For several years now, our local market has been saturated with the United Methodist's motto, "Open mind, Open hearts, and Open doors." I confess that on the surface it is a neat motto. It also sounds kind of Christian too. Nevertheless, as I heard it, I wondered if this is what makes a Methodist a Methodist? Does this motto really illustrate the kind of catholic spirit that our founder, Rev. John Wesley, taught? Or does it illustrate more of the same old humanistic liberalism?
Go ahead and research what our founder taught. There are articles about Wesley here on IMARC along with some fine links. You will find that he would not have allowed gay and lesbian preachers, positive pro abortion views that are held by many UM pastors, those who deny the divine creation, and those that belittle the evangelical spirit in the Methodist pulpits. What we are seeing in the United Methodist Church is not love, as this motto tries to portrays, but permissiveness. There is a real difference. Being a Christian means that we must obey the Book on which our faith is founded. It is our guideline even in matters of social conduct. Remember, while Jesus loved the sinner, he never let that sinner dictate his message or moral standards. Really, Wesley would have put a screen on his open mind, heart, and door, to filter out the wrong things. Still the motto is neat. While Wesley loved the sinners, he never overlooked the sins of the people to reach out or build a church. For Christ there was no such thing as an acceptable sin. The same is true for Wesley.
Sooner or later the Methodists are going to have to ask "What do we really believe"? Of course this question is politically incorrect. Over the last fifty years the leadership of the United Methodist Church has challenged the very substance of the church with their liberalism and higher criticism. They worked hard to build a society and a modified religion based on human vanity.
Early Methodism and many of its partisans of today are true believers. We dare to be, religiously speaking, politically incorrect because our Lord said as recorded in St. John 14:6, "I am the way, the truth, and the life: no man cometh unto the Father, but by me." While God loved the world, he did not wink at sin. Obviously we can't come to Him via science, or human philosophy, or supreme court decrees. This narrow way is one of the corner stones of real Methodist Christianity. With this liberal leadership we can understand the loss of Methodist distinctive's. However, we should expect better of the conservative leadership of the para Church organizations such as the Good News and the Confession Movement. We should never wince, like they seem to do, from Rev. John Wesley's teaching.
John Wesley had supreme confidence in the Bible. Here is what he said of it. "God himself has condescended to teach the way; for this very end he came from heaven. He has written it down in a book! Oh, give me that book! At any price, give me the book of God! I have it: here is knowledge enough for me. Let me be homo unius libri: A man of one book". So we see that our founder did not dilly dally about his convictions or what he thought. Neither did many who followed him. Bishop Asbury loved the Book. Other great Methodist leaders greatly esteemed the Book too. We Methodists are people of The Book. Therefore, let us be like Wesley and be "homo unius libri" people of The Book.
Real Methodists, while concerned with the social aspects of life, should be equally concerned with the spiritual necessities of life. Wesley once again makes that clear when he says, "I have thought, I am a creature of a day, passing through life, as an arrow through the air. I am a spirit come from God, and returning to God: just hovering over the great gulf; till a few moments hence, I am no more seen! I drop into an unchangeable eternity! I want to know one thing, the way to heaven: how to land safe on that happy shore." Methodists first take care of their own soul, by knowing the way to Heaven. Being born again. Then we go out to win others to Christ. For the real Methodist it is not church membership and good works first, but salvation by grace through faith. We always want to make sure that those who we love will be with us in eternity. We want them to be born again. We are not talking about a psychological or an emotional events here as some current Methodist leaders would have us believe. We are talking of a real personal relationships to the One who shed his blood for us.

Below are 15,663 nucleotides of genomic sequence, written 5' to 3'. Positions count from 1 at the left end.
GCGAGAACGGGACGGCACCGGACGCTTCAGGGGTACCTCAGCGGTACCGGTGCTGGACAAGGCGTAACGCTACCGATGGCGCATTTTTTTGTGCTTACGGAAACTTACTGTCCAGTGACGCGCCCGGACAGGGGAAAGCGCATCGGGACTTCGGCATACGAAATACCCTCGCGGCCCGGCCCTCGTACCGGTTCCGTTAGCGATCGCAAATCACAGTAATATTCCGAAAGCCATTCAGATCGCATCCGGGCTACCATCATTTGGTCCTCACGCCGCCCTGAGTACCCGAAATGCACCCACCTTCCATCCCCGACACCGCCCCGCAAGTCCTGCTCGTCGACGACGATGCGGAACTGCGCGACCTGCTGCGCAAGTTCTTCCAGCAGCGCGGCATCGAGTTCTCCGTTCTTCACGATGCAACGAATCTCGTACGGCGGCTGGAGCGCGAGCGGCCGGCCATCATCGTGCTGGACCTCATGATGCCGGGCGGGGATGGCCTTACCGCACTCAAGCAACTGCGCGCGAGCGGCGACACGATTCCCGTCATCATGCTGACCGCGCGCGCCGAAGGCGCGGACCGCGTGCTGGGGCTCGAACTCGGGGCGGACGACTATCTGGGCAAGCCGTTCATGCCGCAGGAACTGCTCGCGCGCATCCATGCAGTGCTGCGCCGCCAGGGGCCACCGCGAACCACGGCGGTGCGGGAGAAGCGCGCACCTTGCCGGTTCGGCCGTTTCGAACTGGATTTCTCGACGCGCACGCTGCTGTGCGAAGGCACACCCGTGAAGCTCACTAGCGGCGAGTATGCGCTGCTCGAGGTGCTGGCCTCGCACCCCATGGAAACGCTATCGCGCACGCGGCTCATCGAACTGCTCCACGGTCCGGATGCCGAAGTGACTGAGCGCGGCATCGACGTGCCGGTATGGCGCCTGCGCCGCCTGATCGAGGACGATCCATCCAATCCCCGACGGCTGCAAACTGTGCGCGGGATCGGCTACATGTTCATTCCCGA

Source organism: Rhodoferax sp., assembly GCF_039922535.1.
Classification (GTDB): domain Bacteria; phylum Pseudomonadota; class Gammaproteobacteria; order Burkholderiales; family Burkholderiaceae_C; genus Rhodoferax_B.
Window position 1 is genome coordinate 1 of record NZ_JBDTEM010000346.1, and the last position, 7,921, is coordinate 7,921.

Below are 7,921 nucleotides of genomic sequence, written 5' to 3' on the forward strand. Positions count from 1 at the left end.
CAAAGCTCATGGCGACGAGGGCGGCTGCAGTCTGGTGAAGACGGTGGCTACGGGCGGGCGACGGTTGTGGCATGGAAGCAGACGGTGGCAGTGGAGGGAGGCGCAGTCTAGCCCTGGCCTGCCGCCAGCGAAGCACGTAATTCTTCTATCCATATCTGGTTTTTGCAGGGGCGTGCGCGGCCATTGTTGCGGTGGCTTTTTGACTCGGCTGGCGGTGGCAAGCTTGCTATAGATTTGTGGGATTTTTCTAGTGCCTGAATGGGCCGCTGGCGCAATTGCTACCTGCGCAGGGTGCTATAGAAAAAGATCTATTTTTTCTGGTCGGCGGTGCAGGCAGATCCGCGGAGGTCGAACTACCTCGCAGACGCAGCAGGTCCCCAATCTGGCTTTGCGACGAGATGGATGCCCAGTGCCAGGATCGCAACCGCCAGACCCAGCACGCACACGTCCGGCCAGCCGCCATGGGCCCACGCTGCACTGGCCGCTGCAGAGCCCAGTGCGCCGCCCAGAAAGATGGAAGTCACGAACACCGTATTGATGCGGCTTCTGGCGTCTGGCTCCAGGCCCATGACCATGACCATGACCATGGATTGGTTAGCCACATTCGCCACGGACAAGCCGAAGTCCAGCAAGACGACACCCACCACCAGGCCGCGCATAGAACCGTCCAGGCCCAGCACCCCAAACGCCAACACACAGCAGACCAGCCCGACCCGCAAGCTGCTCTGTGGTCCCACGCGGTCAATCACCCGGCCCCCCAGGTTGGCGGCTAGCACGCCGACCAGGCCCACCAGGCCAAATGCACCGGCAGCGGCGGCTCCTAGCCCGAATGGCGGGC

Methodists are people who seek truth and make time to find it. Wesley says, "Here then I am far from the busy ways of men. I sit down alone: only God is here. In his presence I open, I read this book; for this end, to find the way to heaven. Is there a doubt concerning the meaning of what I read? Does anything appear dark or intricate? I lift up my heart to the Father of lights. Lord, is it not your word, ‘If any man lack wisdom, let him ask of God'"? Wesley found the answer to life as he asked of God and read the Book. How many Methodists today make it a priority to read that Book and there by find the truth? How can we be Christians if all of our secular education makes us less inclined to read that Bible, yes even to doubt it? For Wesley, and real Methodists, the Book is the primary source for knowing God and what He did for all mankind. It is all that we need to find peace in this life. It is all that we need to know His will for our eternal souls. It answers the age old question, why are we here?
The above reasons most other mainline denominations and para church organizations could agree. So would most of the leaders in the conservative branches of Methodism wether they be United or Independent. Let's go a step deeper in our discussion of Methodism.
So then what makes us Methodists rather then Baptists, Lutherans, Presbyterians, or some of the fundamentalists, evangelicals, or Pentecostals para church organizations within Christendom today? Perhaps our founder can even share some insight to this question when he says, "I then search after, and consider parallel passages to scripture, comparing spiritual things with spiritual. I meditate thereon, with all the attention and earnestness of which my mind is capable. If any doubt still remains, I consult those who are experienced in the things of God; and then, the writings whereby, being dead, they speak. And what I thus learn, that I teach." As a result of God's leading of Wesley, the church took on the Arminian perspective of Protestant theology without apology. At one time, before liberalism and higher criticism, most Methodist preachers knew what they believed. It was in the Bible. It was Free Grace and not free will. They rejected the doctrinal particulars of other denominations and para Church ministries such as eternal security, immersion only, or charismatic gifts. As a result, the doctrine of holiness was not the only defining doctrine of Methodism.